tl;dr: hosting a ton of apps is easy. hosting a ton of Mongo databases is hard.
Hi folks! Just wanted to give a little background as to what's going on with the free
meteor deploy hosting. (For context, I'm an MDG engineer who's been with the company since a few months after the initial public release, and these days I'm mostly focused on making Galaxy's backend reliable and stable.)
As you can now see on status.meteor.com, there are now intermittent outages on our free deploy service. (I'm sorry it took longer than necessary to get that message up!)
We've offered a free deployment service via
meteor deploy since the initial public launch of Meteor in April 2012. (Note that this is a completely separate codebase from Galaxy.)
Over that 3.5+ years, the core "run and serve apps" functionality of the free deploy service has been incredibly reliable. It's nowhere near as full featured and flexible as Galaxy's backend, but it works pretty well.
But as folks are observing here, overall the free deploy service is not what could really be described as "incredibly reliable". Why is that?
The free deploy service gives every deployed app its own Mongo database. This makes using
meteor deploy super easy to use — no database setup needed!
But unfortunately, it turns out that MongoDB is not actually designed to run huge numbers of databases from a small number of services. (Especially the versions of MongoDB that existed a few years ago.) We're talking things like: if you type
show dbs in the mongo shell, it would bring down the entire server for minutes.
We originally used a hosted service to run our databases, but we found that our providers weren't able to provide an enormous number of small databases in a stable and affordable way. (Plus, sometimes our well-meaning providers would try to debug issues using their own nifty homespun tools... which did things like type
show dbs behind the scene. Oops!)
We switched to running our own Mongo clusters for these apps, which worked fine for a while. But over time, our clusters have run into more and more problems.
Worse, we've been unable to upgrade some of the clusters to newer, more stable versions of Mongo. Why? Well, recent versions of Mongo have become more and more strict about allowing various forms of invalid data into them. This is a good thing! But it also means that if you have an existing cluster with invalid data and you want to upgrade to a stricter version of Mongo, then you must personally repair all of the invalid data on every single database before you can get it running with the new version.
When you're running a few dozen databases that are data for your own apps, this is a pain but doable.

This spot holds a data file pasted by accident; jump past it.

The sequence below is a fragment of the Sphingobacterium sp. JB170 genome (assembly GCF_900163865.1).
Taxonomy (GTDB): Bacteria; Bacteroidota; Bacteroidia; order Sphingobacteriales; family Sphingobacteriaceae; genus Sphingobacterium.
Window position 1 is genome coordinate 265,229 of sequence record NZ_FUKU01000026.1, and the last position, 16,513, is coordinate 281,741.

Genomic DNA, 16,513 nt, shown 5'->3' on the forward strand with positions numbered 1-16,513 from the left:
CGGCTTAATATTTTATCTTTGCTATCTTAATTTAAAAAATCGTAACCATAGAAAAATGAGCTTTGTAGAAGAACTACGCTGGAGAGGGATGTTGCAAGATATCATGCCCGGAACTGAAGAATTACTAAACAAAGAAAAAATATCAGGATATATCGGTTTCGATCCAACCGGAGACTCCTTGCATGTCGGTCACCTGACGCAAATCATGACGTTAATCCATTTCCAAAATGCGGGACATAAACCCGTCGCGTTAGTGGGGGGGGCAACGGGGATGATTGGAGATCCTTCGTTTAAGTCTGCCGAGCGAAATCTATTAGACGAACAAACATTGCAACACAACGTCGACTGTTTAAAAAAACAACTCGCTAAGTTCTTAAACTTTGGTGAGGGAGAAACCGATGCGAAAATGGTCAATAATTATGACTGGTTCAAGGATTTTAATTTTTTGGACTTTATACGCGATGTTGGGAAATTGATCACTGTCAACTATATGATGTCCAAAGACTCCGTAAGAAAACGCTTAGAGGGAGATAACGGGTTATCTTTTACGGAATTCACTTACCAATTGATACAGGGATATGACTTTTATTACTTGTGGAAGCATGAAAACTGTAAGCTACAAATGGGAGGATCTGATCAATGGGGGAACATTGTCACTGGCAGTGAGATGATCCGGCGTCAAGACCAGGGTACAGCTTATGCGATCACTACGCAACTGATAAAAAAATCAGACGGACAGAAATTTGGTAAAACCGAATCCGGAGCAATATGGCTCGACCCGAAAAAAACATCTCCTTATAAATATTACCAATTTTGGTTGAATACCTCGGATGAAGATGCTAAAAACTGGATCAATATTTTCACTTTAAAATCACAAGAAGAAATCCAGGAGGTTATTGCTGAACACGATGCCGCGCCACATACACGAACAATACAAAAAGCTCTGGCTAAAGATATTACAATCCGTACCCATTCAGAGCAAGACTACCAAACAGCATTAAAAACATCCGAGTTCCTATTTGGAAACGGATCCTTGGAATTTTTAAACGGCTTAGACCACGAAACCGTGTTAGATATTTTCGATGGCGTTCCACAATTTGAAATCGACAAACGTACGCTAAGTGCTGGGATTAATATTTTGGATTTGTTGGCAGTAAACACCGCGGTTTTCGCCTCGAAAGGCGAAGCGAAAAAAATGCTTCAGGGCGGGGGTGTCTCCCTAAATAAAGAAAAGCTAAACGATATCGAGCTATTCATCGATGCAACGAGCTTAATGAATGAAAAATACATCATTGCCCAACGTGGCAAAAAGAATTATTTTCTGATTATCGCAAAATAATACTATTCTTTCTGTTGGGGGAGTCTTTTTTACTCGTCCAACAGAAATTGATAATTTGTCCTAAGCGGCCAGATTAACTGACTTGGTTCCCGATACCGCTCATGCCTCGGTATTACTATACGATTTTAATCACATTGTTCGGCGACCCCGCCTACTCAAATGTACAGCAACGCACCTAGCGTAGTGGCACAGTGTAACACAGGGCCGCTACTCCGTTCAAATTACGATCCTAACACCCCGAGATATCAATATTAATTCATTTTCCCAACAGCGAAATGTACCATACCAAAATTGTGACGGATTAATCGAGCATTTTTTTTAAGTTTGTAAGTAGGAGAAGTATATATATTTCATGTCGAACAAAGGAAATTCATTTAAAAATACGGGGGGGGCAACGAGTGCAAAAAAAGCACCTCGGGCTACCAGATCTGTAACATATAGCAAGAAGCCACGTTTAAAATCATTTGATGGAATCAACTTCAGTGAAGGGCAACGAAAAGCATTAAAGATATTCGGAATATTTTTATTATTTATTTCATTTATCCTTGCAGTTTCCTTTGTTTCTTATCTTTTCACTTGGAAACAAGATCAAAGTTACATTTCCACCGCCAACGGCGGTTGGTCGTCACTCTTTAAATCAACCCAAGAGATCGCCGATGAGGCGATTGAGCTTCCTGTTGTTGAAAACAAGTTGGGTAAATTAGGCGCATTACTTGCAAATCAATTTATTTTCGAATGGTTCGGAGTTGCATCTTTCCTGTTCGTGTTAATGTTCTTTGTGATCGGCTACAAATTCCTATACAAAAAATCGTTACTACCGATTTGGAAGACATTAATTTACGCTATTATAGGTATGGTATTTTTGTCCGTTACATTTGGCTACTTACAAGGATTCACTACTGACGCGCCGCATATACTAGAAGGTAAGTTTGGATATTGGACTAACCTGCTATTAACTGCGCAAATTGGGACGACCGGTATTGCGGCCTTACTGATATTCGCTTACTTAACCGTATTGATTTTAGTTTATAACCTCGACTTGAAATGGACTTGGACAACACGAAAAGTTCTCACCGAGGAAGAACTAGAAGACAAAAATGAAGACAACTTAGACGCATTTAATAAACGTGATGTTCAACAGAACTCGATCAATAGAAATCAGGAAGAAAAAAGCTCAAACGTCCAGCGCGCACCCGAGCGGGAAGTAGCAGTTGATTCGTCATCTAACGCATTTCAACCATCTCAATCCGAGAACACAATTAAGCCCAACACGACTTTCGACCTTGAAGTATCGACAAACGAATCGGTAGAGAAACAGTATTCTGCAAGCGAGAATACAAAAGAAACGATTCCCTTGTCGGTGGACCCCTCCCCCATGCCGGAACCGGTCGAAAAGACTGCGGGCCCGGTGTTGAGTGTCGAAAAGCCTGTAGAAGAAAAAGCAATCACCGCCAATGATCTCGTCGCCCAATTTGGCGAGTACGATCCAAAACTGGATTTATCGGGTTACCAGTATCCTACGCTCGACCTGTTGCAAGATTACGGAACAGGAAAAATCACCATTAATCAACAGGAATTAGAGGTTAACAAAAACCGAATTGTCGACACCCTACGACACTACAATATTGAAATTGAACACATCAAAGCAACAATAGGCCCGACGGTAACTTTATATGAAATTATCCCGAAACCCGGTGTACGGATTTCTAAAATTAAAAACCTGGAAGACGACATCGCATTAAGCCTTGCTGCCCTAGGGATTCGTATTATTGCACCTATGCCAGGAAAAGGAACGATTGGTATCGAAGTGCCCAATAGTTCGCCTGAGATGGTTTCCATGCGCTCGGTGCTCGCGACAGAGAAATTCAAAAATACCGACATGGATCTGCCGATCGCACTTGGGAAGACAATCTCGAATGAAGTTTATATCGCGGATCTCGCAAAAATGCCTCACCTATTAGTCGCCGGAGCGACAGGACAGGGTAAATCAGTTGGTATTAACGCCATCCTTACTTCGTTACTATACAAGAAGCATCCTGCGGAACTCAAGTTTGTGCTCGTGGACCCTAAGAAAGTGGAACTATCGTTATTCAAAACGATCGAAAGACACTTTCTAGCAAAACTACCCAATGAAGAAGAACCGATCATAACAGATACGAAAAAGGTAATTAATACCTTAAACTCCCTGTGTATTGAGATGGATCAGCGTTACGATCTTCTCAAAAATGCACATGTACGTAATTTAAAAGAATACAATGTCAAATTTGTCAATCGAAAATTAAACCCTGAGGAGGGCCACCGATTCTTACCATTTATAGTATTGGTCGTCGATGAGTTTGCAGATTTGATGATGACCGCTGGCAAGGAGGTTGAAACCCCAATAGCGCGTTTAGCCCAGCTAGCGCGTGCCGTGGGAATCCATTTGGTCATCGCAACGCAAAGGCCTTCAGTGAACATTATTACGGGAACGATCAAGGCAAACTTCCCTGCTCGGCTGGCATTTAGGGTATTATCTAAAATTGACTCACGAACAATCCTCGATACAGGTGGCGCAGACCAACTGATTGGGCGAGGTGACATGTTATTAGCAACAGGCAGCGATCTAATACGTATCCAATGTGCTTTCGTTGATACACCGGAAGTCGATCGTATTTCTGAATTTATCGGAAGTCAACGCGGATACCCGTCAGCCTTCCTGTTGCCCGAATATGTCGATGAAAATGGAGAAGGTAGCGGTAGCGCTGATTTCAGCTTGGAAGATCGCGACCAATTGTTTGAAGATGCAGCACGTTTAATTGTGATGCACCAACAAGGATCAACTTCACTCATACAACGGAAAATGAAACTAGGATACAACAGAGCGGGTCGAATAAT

But in our cases, the broken data is user data. We don't even want to be looking at your private databases, let alone editing them to resolve invalid data in a way that we might guess might be what you meant when you wrote your code.
Since we expect the old codebase that runs the free deploy service to eventually go away once we have a comparable replacement as part of the more modern Galaxy, we made the choice to leave the clusters running old versions of Mongo... which has not exactly helped the stability situation.
We've learned our lesson. Right now Galaxy is a "bring your own database" system, and all of these issues that have plagued the free deploy service have been pleasantly absent. It's a bit of a pain that you can't just deploy and have a database magically set up... and I hope at some point we are able to offer automatic database provisionment as an option, even for free accounts. But if we do that, we'll learn from our experience here, and do our best to avoid a situation where tens of thousands of databases end up sharing the same cluster.
What are we trying to do now? Well, a few things:
- We're actively working on repairing the clusters that are having problems now, and spreading out their load.
- We're reducing the number of mostly-unused databases by deleting apps that haven't been visited or deployed to in a while, as recently announced.
- We're getting Galaxy closer and closer to a place where it can replace the old codebase that runs the free deploy service. (BTW, please don't take this as any sort of promise about there definitely being a free Galaxy level someday — I'm the wrong person to ask about that. But it's certainly the case that we know how much people like the free
meteor deploy service when it works!)
I'm definitely sorry that people are having trouble using our free deploy service now. While we've never encouraged people to use it for serious business production apps, it's a super useful tool for lots of other purposes, and I hope we can both fix the current implementation and improve our offerings for the future.